Friday, August 11, 2006

Lieberman Defeat Could Hurt Nelson in Nebraska

Longtime U.S. Senator Joseph Lieberman was defeated in a reelection bid in the recent Connecticut Democratic primary. I think it could hurt Ben Nelson in his reelection effort in Nebraska.



Disclosure: Senator Nelson endorsed me when I ran for the Nebraska Legislature in 2000, and he was featured last year in the Nebraska Coalition for Ethical Research newsletter. I am NCER's executive director.

One of the core issues in the Nebraska Senate race between Nelson and Pete Ricketts is Nelson versus the national Democratic Party. (Please, no more about either man's taxes.)

I think one of Ricketts' strongest arguments is throwing out names such as Reid, Schumer, Clinton, and Kennedy. The Nelson response is that he is an independent thinker, a conservative Nebraska Democrat, a senator President Bush has lauded as someone he can do business with.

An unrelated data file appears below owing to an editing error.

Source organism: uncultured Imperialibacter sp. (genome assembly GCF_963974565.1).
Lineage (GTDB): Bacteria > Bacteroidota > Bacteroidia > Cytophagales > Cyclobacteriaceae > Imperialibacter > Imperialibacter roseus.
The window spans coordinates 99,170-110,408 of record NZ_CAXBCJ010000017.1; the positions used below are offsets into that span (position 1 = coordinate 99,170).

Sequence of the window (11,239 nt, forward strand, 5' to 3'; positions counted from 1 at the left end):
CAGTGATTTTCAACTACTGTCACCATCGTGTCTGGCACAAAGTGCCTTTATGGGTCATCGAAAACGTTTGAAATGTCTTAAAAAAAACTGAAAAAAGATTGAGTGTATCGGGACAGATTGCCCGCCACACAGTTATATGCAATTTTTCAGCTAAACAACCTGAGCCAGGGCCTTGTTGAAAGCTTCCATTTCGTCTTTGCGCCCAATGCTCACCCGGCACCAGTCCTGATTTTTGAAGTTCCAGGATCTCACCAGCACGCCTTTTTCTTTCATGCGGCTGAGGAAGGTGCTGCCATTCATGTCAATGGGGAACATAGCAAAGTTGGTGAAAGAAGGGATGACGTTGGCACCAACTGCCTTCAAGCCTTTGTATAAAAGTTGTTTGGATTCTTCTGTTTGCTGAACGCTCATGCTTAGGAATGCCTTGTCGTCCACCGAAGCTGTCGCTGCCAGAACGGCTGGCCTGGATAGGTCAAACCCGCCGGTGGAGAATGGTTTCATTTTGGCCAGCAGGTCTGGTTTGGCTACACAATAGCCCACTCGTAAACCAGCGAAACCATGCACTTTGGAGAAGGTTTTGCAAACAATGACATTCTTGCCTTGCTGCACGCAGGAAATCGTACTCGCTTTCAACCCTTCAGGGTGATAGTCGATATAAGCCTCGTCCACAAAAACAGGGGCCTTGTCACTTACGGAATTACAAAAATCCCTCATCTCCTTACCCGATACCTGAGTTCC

All true. But if the Democrats win the Senate, does Nelson disappear from the conversation in D.C.?

He's in the middle of things now because he offers Democratic support to the Republicans in control of making policy. If the Democrats win the Senate, the people setting the agenda are going to be the aforementioned liberals. They won't need, or perhaps even want, Nelson in the picture.

The current Senate Democratic leadership is rallying behind the anti-war candidate who beat Lieberman. They seem to believe the people are moving in that direction.

If the Democrats win the presidency in 2008, Nelson could become even less of a factor, Nebraska's Zell Miller -- well-respected at home and probably throughout most of the country, but scorned by the D.C. Democratic leadership.

Nebraskans historically have not warmed up to "vote for the party" appeals. They vote for individual candidates. However, if Nelson holds his Senate seat, that improves the chance of the Democrats winning the Senate. If the national Democratic leadership takes Lieberman's defeat as a cue to move more aggressively to the left, I wonder if that will creep into the calculations of Nebraska voters.

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